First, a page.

If we shave a few years off the deployment time that will amount to a lot of lives saved. We are now in a situation in the USA where all the players – be it in road construction, the licensing of drivers, infrastructure providers, policy makers and even traffic law enforcement – are heavily engaged in figuring out how to make this automated future happen faster.
The future will be a connected automated vehicle that also relies on outside sensors rather than an independent automated vehicle. I think it is unrealistic to think that every vehicle will be able to figure out its operating environment all by itself, without information being provided by secure wireless technology. I think it will prove too much to expect a machine to figure everything out for itself from first principles, each and every time.
Road safety in the USA is the top priority when it comes to transportation research and innovation. And indeed that is one of the main reasons I enjoy working in the USA, along with having a “critical mass” of resources. When I first joined UMTRI we were heavily involved in crash-protection research and development and a lot of progress was made in reducing crash severity.
Now, however, the aim is to develop CAV technology to avoid the crash altogether. That’s the reason the US Department of Transportation supports CAV research and deployment.
My job is to use my contacts and experience of the whole ecosystem of transportation to facilitate partnerships. We want to help accelerate the deployment of CAV technologies in Australia and overseas. Ijoined the University of Melbourne in October 2018 as an International Enterprise Professor to work with the University’s Australian Integrated Multimodal Ecosystem (AIMES), which is testing new integrated transport technology right now on Melbourne’s streets.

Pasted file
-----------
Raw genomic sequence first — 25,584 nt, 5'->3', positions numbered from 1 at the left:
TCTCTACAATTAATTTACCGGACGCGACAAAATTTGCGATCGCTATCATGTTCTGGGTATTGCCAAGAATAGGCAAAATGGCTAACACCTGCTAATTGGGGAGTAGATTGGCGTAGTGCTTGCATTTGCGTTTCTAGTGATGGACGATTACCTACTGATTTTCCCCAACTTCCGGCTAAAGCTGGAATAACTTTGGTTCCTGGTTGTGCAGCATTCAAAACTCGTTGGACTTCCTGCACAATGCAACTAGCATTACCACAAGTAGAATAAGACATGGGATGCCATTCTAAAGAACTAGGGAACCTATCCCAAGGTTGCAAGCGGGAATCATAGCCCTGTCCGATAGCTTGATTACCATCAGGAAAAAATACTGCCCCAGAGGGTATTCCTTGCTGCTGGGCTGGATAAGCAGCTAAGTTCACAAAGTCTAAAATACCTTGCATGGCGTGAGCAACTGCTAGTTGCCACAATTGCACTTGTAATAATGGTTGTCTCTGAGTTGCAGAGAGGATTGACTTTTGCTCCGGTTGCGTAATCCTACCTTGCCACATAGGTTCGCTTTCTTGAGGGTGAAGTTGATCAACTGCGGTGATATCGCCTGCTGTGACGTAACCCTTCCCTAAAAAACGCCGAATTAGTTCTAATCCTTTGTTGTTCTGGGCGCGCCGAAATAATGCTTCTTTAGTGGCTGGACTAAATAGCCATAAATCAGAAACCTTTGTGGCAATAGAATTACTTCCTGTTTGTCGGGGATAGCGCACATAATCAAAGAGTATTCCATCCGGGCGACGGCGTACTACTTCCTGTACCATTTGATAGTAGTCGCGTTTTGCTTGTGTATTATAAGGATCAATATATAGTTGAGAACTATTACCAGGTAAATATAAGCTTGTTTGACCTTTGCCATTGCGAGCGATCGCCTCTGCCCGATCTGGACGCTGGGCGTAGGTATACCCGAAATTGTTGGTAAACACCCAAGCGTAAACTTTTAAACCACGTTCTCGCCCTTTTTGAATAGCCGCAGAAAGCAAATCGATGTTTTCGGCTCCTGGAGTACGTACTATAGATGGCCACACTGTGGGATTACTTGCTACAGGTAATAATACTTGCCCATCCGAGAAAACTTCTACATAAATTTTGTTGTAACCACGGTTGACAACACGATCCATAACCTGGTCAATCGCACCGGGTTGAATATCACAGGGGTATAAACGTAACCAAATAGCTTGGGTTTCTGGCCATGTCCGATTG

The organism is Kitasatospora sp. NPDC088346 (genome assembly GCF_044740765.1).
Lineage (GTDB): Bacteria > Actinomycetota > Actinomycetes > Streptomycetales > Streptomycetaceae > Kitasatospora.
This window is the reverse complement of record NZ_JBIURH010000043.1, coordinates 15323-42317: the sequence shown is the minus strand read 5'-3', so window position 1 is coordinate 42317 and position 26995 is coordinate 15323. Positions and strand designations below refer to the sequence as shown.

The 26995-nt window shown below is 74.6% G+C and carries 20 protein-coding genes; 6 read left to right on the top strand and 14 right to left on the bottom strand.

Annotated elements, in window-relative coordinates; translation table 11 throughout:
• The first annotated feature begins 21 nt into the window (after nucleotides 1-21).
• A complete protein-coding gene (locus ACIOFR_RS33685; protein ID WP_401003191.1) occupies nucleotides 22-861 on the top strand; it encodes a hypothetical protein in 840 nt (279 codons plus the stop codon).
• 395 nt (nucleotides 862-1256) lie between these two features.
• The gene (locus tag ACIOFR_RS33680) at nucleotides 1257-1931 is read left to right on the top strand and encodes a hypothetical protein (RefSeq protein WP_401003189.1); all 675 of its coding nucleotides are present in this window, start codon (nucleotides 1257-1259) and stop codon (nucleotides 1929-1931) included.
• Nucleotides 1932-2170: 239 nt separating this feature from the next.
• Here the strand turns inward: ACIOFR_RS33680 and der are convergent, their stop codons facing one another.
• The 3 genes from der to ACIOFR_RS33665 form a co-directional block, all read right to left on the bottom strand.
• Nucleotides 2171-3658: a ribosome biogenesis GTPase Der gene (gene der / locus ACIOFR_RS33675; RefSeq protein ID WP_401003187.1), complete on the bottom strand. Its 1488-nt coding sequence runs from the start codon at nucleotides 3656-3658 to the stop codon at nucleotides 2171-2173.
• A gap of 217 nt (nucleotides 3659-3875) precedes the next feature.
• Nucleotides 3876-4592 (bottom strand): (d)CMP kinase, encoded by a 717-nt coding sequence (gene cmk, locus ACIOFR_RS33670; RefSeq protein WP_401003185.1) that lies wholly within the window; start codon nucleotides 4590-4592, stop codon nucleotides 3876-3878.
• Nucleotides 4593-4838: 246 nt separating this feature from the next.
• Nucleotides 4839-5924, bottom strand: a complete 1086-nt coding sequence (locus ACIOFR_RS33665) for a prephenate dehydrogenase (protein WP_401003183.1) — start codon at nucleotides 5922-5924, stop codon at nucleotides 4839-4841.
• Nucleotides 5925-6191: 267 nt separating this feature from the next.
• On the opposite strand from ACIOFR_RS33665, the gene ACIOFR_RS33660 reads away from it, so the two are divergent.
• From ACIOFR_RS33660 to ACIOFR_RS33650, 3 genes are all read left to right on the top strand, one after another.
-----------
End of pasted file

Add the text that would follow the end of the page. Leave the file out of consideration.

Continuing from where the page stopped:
One of the first things we did was sign a Memorandum of Understanding between the Australian Government and the State of Michigan. We now have the basis for ongoing collaborative research work that brings together two of the most advanced testbeds for CAV technology – the University of Michigan’s advanced mobility centre Mcity that I founded in 2013, and AIMES.
These testbeds complement each other, dealing with very different kinds of environments – a conventional suburban setting at Ann Arbor in Michigan, and a dense inner-city ecosystem in Melbourne. Bringing them together means we are learning to overcome a broader array of challenges faster. Beyond that, we want to expand AIMES.
We need to have the top technology providers getting their hardware and software into these environments. The new arrangement with Michigan also positions AIMES to provide important educational resources.
After all, if we are to provide a CAV-competent workforce we need highly trained people who understand new technologies and new transport paradigms. I would also love to see a close working relationship between the two UoM’s – Melbourne and Michigan.
In addition to his role at the University of Melbourne, Professor Sweatman is a director of US-based CAVita, a company providing advisory services on transformational mobility technology to public, private and non-profit agencies worldwide.
- As told to Gio Braidotti, University of Melbourne.